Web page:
Josephites have a dream
Image: Father Michael K. Okechukwu, S.S.J. blesses a couple at his 2011 ordination to the priesthood at Holy Comforter-Saint Cyprian Catholic Church in Washington, D.C.
From their beginning in 1871, Josephite priests and brothers ministered exclusively to African Americans. They are the only men’s religious community with this singular mission. An interracial, intercultural community, their members are black and white, American-born and African-born. There are 78 Josephites who serve in 41 parishes and four schools in several states. In addition, they run the Josephite Pastoral Center, an education, publishing, and research ministry in Washington, D.C. that specializes in resources for black Catholics.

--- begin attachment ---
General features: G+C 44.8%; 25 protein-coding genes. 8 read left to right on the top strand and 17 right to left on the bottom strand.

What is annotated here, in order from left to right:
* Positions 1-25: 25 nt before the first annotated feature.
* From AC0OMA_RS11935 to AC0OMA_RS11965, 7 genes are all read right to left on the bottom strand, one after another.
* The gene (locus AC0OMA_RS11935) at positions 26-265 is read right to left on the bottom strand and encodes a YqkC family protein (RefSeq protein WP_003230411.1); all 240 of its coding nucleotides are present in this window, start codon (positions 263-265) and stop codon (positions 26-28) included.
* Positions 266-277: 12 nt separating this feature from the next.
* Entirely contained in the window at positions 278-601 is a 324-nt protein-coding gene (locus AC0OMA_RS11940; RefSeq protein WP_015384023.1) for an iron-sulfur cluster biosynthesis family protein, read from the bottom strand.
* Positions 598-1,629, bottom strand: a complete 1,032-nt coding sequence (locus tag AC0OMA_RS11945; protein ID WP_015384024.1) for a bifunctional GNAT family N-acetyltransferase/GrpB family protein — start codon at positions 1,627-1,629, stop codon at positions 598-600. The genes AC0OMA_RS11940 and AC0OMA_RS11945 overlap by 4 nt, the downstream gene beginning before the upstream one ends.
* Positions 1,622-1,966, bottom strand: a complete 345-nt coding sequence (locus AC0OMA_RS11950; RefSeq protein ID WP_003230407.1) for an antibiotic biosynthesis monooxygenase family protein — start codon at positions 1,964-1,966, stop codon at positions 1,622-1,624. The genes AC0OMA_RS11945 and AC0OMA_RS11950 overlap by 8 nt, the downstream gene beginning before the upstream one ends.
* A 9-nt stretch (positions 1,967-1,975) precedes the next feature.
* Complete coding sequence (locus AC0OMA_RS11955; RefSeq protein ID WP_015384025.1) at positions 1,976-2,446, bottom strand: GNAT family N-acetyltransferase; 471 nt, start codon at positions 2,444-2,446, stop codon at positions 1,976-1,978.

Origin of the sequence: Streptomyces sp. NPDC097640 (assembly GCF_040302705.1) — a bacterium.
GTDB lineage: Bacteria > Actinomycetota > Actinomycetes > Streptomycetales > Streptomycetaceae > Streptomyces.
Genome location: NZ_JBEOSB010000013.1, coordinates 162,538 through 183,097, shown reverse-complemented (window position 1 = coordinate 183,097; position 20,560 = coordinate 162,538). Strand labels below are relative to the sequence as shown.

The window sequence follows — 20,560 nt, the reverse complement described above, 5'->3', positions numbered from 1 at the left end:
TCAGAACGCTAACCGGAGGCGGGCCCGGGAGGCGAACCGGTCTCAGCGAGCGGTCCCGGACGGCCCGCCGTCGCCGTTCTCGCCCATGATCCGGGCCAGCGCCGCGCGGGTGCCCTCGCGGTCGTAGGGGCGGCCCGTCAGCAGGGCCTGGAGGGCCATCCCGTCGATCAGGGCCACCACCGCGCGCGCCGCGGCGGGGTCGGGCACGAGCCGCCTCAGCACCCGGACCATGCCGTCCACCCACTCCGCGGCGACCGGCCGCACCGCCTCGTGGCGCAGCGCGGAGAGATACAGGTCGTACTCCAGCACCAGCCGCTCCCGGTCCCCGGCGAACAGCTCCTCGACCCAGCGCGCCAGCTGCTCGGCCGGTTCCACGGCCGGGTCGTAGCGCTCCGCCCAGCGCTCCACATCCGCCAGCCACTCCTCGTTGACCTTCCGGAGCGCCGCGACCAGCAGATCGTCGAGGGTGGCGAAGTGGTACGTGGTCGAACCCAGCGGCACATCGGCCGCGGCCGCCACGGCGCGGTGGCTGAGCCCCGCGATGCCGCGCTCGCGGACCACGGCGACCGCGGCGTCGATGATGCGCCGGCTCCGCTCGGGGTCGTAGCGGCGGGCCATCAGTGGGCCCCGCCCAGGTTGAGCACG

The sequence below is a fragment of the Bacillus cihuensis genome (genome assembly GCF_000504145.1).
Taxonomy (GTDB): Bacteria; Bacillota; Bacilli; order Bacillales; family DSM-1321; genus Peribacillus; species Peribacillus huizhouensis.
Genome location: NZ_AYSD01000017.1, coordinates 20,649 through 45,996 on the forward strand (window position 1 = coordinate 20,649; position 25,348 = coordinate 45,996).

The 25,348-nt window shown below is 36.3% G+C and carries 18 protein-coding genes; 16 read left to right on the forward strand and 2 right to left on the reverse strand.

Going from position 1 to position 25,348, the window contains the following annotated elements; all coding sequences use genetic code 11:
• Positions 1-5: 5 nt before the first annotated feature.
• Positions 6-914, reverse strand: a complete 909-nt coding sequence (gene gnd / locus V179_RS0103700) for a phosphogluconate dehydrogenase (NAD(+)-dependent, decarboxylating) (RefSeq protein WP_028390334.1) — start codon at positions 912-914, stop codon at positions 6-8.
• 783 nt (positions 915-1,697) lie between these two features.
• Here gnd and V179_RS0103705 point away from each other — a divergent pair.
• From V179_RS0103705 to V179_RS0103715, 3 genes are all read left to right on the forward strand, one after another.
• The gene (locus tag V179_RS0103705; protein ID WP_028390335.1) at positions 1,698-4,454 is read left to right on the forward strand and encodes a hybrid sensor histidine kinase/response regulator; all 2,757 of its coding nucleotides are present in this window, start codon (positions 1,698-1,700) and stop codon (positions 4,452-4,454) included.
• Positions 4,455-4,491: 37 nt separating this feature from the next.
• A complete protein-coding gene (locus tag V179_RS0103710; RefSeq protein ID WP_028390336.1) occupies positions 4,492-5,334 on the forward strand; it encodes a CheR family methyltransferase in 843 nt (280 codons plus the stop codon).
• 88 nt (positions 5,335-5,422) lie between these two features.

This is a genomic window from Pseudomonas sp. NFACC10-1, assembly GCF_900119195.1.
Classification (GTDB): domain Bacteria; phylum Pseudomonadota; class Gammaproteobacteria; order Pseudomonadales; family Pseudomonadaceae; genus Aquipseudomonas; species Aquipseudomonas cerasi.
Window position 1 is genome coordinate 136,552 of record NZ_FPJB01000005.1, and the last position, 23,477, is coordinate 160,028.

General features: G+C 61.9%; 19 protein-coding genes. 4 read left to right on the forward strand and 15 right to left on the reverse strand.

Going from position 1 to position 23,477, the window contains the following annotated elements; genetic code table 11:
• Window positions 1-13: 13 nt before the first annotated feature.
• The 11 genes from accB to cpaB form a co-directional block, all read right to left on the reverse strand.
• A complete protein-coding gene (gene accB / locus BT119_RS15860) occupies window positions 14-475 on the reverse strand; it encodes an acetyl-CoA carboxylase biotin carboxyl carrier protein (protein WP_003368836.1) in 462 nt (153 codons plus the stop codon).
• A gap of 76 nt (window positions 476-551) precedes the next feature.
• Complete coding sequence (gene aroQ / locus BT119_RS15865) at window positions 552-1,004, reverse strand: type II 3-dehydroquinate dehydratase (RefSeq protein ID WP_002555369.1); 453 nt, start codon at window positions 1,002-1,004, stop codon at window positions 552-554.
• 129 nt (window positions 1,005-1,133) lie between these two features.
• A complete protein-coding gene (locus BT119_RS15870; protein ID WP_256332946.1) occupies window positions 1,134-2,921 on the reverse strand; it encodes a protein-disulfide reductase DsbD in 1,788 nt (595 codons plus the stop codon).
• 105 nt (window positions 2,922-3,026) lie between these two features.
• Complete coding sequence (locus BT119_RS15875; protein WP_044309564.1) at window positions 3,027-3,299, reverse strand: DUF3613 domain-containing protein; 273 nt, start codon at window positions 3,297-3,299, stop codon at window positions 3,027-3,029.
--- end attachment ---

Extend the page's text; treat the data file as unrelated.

Josephites—and their lay companions, parishioners, and students—have been part of the ongoing American struggle for civil rights and racial justice. Their efforts have ranged from activism for voting rights to a commitment to nurture African-American spirituality within a largely Caucasian church. They have helped nurture and develop gospel choirs and other Catholic liturgical forms with multicultural traditions.
“Today when black youth continue to be an endangered species, when we are still struggling to pass a Voting Rights Bill, and when almost 50 percent of black males drop out of high school and feed the prison pipeline, we Josephites are made keenly aware that our mission is not over,” writes the congregation’s general superior, Father William Norvel, S.S.J., in the Josephite quarterly Harvest. “Indeed our mission is more vital today than ever before.”
Read on to see images of the Josephites in action.
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